Yesterday’s “Caveat Emptor” feature kicked off a considerable amount of telephone calling, email traffic and general conversation. While reader response indicates my predicament with a broken RV component and no clear path to repair or resolution isn’t unusual, it seems to have caused manufacturers to at least recognize the fact that service after the sell is a sore spot with their customers.
Readers were quick to share their own horror stories. One told of a friend who had stopped taking his unit to the dealership. Instead, he was going to “truck repair shops where he had no problems getting repairs.”
Another recounted how his friend had a similar experience. On his initial trip, the leveling system didn’t work. He called the dealership and “got horrible service on the phone.” Angry, he returned to the dealership and in his words “convinced them to take the piece of crap back.” He went to another dealer in the area, bought a different kind of unit, and “several years later, has had no problems.”
This reader is in the manufacturing business, and offered another great observation: we are all part of the problem. How’s that? Because, for too many shoppers, “the ONLY thing that matters is a low price.”
He’s right. The fixation on price over service and product knowledge is why there are very few full-service small businesses. They’ve been driven out of everything from photography to sporting goods because of the consumer’s insistence on low prices over service.
He went on to point out that “normally” in those situations “savvy entrepreneurs enter the market and offer a product/service that others in the market don’t provide.” Consumers respond and the service void is filled. He also pointed out that in other areas (cell phones, airlines, rental cars to name a few) instead of one stepping up, they all were forced to the same low level of service because of the consumer insistence on the lowest possible price. Today, he observed, choices in those areas are “more a matter of a coin toss” than an informed choice.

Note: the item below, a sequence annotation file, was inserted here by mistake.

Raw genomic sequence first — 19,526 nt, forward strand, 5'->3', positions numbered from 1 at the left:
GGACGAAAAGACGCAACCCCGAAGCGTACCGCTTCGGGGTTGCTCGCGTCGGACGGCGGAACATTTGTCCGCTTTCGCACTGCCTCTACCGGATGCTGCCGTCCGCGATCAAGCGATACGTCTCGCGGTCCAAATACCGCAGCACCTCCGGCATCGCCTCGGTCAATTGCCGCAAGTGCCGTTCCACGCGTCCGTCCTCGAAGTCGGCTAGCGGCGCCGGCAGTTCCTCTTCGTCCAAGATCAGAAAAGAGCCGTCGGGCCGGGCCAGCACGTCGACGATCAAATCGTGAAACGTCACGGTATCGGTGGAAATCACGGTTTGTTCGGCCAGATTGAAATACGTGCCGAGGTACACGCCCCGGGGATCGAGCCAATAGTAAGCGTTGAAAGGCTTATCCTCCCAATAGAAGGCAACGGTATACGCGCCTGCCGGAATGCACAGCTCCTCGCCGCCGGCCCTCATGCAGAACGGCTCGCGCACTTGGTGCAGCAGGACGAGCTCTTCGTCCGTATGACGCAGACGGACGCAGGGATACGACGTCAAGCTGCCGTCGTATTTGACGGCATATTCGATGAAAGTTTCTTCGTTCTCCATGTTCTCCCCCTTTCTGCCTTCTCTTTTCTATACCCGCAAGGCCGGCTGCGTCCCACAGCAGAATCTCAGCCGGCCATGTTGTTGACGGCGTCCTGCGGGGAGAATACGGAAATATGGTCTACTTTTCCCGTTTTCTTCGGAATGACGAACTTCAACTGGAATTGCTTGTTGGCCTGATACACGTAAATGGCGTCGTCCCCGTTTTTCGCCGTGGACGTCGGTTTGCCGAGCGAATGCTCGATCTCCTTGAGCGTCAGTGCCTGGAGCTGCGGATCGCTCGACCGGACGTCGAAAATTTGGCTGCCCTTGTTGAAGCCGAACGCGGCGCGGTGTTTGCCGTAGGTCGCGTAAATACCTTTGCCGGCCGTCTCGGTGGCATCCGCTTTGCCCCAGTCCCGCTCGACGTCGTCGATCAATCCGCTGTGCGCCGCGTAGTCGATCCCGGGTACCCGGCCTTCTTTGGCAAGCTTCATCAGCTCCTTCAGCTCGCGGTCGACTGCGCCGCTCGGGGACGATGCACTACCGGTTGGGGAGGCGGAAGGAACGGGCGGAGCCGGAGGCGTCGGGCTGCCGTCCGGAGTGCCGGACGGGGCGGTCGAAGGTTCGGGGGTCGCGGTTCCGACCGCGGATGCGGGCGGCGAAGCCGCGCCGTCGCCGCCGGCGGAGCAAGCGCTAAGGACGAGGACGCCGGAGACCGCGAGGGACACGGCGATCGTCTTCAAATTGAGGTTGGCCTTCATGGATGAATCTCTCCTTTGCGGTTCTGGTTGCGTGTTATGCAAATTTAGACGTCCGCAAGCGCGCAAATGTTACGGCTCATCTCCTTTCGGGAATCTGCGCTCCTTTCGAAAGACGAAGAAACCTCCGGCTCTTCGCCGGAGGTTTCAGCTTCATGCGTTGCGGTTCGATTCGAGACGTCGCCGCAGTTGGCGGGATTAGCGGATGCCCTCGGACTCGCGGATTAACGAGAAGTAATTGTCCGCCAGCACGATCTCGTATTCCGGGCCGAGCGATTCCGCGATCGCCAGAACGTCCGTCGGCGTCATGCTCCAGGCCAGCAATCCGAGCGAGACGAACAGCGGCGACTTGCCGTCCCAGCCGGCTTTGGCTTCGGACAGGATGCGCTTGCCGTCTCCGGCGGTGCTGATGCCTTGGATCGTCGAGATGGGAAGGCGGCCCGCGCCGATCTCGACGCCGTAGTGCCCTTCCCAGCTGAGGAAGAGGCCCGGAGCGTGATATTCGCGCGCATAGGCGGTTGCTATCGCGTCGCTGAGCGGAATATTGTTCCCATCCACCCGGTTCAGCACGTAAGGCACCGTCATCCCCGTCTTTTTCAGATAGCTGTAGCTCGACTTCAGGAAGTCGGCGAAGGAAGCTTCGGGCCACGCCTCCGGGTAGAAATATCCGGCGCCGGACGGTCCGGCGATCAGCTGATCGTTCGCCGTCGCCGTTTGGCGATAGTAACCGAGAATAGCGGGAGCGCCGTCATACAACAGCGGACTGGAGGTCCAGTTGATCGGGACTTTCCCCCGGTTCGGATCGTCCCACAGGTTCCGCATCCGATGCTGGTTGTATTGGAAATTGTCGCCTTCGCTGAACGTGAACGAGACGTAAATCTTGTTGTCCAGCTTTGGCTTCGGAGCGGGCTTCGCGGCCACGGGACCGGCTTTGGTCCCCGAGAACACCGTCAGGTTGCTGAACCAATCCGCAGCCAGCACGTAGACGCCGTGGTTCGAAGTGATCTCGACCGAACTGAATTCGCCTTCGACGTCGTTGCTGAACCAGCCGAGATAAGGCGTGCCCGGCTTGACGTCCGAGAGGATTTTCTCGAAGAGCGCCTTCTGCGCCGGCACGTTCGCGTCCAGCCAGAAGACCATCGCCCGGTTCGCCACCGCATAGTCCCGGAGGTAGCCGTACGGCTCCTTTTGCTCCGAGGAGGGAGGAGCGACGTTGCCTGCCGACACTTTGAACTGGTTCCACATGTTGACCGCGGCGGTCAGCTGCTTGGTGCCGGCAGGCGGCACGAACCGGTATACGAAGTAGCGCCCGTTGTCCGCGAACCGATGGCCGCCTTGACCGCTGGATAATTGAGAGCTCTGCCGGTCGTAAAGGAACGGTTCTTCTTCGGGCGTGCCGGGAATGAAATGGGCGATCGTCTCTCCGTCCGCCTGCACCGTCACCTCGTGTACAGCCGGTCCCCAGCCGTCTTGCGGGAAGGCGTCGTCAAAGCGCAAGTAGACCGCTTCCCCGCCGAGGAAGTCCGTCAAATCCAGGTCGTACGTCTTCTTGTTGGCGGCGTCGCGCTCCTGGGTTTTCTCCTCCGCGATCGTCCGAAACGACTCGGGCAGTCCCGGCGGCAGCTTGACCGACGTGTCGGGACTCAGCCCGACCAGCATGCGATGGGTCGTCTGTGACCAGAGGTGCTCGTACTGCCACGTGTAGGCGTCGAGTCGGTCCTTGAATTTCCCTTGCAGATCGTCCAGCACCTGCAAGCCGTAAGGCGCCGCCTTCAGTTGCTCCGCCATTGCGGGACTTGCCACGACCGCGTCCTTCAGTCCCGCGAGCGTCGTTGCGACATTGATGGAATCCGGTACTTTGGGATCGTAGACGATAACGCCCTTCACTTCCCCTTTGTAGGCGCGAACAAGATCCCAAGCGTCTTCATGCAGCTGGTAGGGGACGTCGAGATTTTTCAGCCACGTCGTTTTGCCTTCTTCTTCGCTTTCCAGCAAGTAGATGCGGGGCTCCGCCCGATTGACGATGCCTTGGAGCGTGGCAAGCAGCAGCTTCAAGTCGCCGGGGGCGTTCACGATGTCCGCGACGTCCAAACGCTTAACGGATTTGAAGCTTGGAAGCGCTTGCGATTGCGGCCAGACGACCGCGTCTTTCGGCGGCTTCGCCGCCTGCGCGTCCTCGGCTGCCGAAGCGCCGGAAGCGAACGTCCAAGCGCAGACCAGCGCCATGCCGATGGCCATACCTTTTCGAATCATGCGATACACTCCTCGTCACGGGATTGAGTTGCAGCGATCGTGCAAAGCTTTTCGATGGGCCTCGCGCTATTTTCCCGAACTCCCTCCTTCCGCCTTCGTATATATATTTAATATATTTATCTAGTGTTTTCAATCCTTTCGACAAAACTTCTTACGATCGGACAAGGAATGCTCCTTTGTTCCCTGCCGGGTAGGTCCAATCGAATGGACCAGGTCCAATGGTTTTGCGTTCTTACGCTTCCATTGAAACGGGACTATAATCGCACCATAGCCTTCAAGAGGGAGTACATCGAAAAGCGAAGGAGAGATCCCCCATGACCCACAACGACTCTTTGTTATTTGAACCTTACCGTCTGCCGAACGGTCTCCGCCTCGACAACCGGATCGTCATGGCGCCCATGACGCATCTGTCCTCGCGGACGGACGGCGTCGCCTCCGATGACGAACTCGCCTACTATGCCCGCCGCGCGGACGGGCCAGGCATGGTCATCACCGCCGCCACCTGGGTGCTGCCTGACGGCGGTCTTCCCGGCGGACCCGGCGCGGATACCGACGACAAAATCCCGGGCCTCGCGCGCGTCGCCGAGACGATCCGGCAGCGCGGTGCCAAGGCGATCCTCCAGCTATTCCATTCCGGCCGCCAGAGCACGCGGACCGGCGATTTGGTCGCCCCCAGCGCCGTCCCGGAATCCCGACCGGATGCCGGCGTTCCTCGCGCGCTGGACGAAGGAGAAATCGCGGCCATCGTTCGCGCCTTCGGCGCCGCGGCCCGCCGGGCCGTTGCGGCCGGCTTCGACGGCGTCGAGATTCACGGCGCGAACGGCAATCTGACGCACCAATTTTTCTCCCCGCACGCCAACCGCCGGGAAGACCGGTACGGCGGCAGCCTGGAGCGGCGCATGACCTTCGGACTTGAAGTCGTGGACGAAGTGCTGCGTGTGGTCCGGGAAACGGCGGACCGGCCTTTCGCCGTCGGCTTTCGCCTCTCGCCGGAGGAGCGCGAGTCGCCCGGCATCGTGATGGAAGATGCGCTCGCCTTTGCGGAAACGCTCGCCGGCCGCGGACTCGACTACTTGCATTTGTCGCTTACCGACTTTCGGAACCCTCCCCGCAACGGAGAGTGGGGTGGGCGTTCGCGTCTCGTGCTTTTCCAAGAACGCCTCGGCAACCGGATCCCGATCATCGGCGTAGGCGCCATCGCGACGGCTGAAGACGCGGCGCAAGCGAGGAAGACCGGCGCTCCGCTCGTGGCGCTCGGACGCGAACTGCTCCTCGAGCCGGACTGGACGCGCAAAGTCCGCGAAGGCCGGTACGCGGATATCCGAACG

In yesterday’s conversations, I learned that component RV manufacturers are actually moving toward the idea of creating “certified repair locations” independent of dealerships.
There are several reasons, including pent-up demand for service, but one is recognition (finally) that the current dealer situation doesn’t have much accountability. As it was explained to me “we do try to hold them to a standard of service, but we don’t havedirect influence over their scheduling and follow through.” One remedy is creation of a network of service centers authorized to do perform service for customers.
In the meantime, a conversation with Truma/Aquaglo revealed that the company has a repair/installation facility in their Elkhart, Indiana manufacturing facility. On Monday, I’ll be leaving in my “waterless” RV for Elkhart and a Tuesday repair appointment.
This isn’t a “free because you’re a media type” deal. Truma/Aquaglo owners can take advantage of their repair facilities -but you must make an appointment in advance. Appointments are limited, but the desire to keep their customers happy is encouraging.
From there, I’m headed to Dynamax to have a safety issue that wasn’t dealt with before I purchased the vehicle checked out.
It’s a precautionary thing, but since I’m already going to be there, why not, right? They’ve reopened their limited factory tours, so I’m hoping to actually see RVs being built. It should help me better understand how our motorhome operates, and all the various parts and pieces -from a variety of suppliers- come together to form what is a very complicated, albeit very small, house on wheels.
A little knowledge can avoid a lot of problems. I hope to get some useful insights to share with all our readers who are RV owners -turns out there are more of us than I knew.
And as always, we’ll keep you posted.